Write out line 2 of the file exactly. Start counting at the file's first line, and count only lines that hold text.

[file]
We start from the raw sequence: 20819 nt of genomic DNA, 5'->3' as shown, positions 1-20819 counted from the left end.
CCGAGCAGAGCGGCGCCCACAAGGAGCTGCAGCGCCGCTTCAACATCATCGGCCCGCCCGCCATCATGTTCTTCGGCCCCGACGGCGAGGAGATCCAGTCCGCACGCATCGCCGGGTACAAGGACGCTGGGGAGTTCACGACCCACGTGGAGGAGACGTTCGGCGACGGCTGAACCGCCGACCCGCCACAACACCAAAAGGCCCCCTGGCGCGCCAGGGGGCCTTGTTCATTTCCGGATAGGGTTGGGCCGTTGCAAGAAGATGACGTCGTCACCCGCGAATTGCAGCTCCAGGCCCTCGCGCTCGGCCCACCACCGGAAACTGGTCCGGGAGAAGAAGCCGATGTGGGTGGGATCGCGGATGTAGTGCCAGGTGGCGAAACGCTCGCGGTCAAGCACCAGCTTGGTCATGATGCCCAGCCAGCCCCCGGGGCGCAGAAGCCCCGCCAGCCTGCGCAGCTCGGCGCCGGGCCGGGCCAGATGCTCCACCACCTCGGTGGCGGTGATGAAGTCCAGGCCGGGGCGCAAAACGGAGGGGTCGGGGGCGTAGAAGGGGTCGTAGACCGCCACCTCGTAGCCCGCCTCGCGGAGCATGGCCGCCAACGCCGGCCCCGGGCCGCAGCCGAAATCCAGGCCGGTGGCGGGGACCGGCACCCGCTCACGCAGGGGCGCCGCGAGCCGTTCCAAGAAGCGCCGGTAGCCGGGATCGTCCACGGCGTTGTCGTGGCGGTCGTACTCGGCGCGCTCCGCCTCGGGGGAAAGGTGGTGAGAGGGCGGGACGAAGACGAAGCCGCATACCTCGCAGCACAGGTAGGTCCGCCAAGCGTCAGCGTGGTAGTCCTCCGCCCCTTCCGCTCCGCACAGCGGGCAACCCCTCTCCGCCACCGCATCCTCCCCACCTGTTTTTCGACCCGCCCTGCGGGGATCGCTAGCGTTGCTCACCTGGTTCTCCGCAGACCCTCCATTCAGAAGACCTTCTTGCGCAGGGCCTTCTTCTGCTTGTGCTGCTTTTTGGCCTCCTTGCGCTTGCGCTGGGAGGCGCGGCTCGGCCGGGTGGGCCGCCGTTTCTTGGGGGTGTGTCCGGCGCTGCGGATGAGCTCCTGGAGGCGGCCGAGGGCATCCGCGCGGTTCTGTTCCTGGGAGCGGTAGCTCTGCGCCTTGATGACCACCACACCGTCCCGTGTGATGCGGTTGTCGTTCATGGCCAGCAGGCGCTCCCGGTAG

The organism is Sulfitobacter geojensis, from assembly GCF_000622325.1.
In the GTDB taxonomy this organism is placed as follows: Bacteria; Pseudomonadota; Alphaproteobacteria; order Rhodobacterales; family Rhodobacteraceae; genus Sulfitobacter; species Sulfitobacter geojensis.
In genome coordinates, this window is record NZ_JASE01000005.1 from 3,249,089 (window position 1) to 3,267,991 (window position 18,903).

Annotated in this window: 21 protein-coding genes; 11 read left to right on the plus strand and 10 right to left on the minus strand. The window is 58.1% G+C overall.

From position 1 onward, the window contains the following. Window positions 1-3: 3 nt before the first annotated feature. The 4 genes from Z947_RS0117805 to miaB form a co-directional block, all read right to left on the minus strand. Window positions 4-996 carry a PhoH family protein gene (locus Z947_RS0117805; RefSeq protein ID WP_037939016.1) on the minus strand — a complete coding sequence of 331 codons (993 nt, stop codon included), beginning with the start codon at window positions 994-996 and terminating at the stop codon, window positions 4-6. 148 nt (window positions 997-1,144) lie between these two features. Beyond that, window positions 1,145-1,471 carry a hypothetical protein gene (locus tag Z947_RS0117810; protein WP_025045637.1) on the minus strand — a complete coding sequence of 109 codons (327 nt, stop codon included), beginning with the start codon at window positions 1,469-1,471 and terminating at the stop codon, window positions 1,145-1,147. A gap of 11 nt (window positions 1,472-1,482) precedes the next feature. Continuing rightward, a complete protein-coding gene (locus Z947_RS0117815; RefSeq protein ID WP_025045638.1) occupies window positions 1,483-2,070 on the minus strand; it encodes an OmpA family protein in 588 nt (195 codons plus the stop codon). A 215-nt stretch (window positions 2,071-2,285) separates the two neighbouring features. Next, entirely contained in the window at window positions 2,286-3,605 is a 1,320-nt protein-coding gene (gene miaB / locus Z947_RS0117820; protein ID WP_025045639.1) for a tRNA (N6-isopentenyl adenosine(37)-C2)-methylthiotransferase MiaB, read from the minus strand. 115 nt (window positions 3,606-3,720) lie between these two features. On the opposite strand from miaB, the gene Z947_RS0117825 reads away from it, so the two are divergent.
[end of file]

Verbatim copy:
CCGAGCAGAGCGGCGCCCACAAGGAGCTGCAGCGCCGCTTCAACATCATCGGCCCGCCCGCCATCATGTTCTTCGGCCCCGACGGCGAGGAGATCCAGTCCGCACGCATCGCCGGGTACAAGGACGCTGGGGAGTTCACGACCCACGTGGAGGAGACGTTCGGCGACGGCTGAACCGCCGACCCGCCACAACACCAAAAGGCCCCCTGGCGCGCCAGGGGGCCTTGTTCATTTCCGGATAGGGTTGGGCCGTTGCAAGAAGATGACGTCGTCACCCGCGAATTGCAGCTCCAGGCCCTCGCGCTCGGCCCACCACCGGAAACTGGTCCGGGAGAAGAAGCCGATGTGGGTGGGATCGCGGATGTAGTGCCAGGTGGCGAAACGCTCGCGGTCAAGCACCAGCTTGGTCATGATGCCCAGCCAGCCCCCGGGGCGCAGAAGCCCCGCCAGCCTGCGCAGCTCGGCGCCGGGCCGGGCCAGATGCTCCACCACCTCGGTGGCGGTGATGAAGTCCAGGCCGGGGCGCAAAACGGAGGGGTCGGGGGCGTAGAAGGGGTCGTAGACCGCCACCTCGTAGCCCGCCTCGCGGAGCATGGCCGCCAACGCCGGCCCCGGGCCGCAGCCGAAATCCAGGCCGGTGGCGGGGACCGGCACCCGCTCACGCAGGGGCGCCGCGAGCCGTTCCAAGAAGCGCCGGTAGCCGGGATCGTCCACGGCGTTGTCGTGGCGGTCGTACTCGGCGCGCTCCGCCTCGGGGGAAAGGTGGTGAGAGGGCGGGACGAAGACGAAGCCGCATACCTCGCAGCACAGGTAGGTCCGCCAAGCGTCAGCGTGGTAGTCCTCCGCCCCTTCCGCTCCGCACAGCGGGCAACCCCTCTCCGCCACCGCATCCTCCCCACCTGTTTTTCGACCCGCCCTGCGGGGATCGCTAGCGTTGCTCACCTGGTTCTCCGCAGACCCTCCATTCAGAAGACCTTCTTGCGCAGGGCCTTCTTCTGCTTGTGCTGCTTTTTGGCCTCCTTGCGCTTGCGCTGGGAGGCGCGGCTCGGCCGGGTGGGCCGCCGTTTCTTGGGGGTGTGTCCGGCGCTGCGGATGAGCTCCTGGAGGCGGCCGAGGGCATCCGCGCGGTTCTGTTCCTGGGAGCGGTAGCTCTGCGCCTTGATGACCACCACACCGTCCCGTGTGATGCGGTTGTCGTTCATGGCCAGCAGGCGCTCCCGGTAG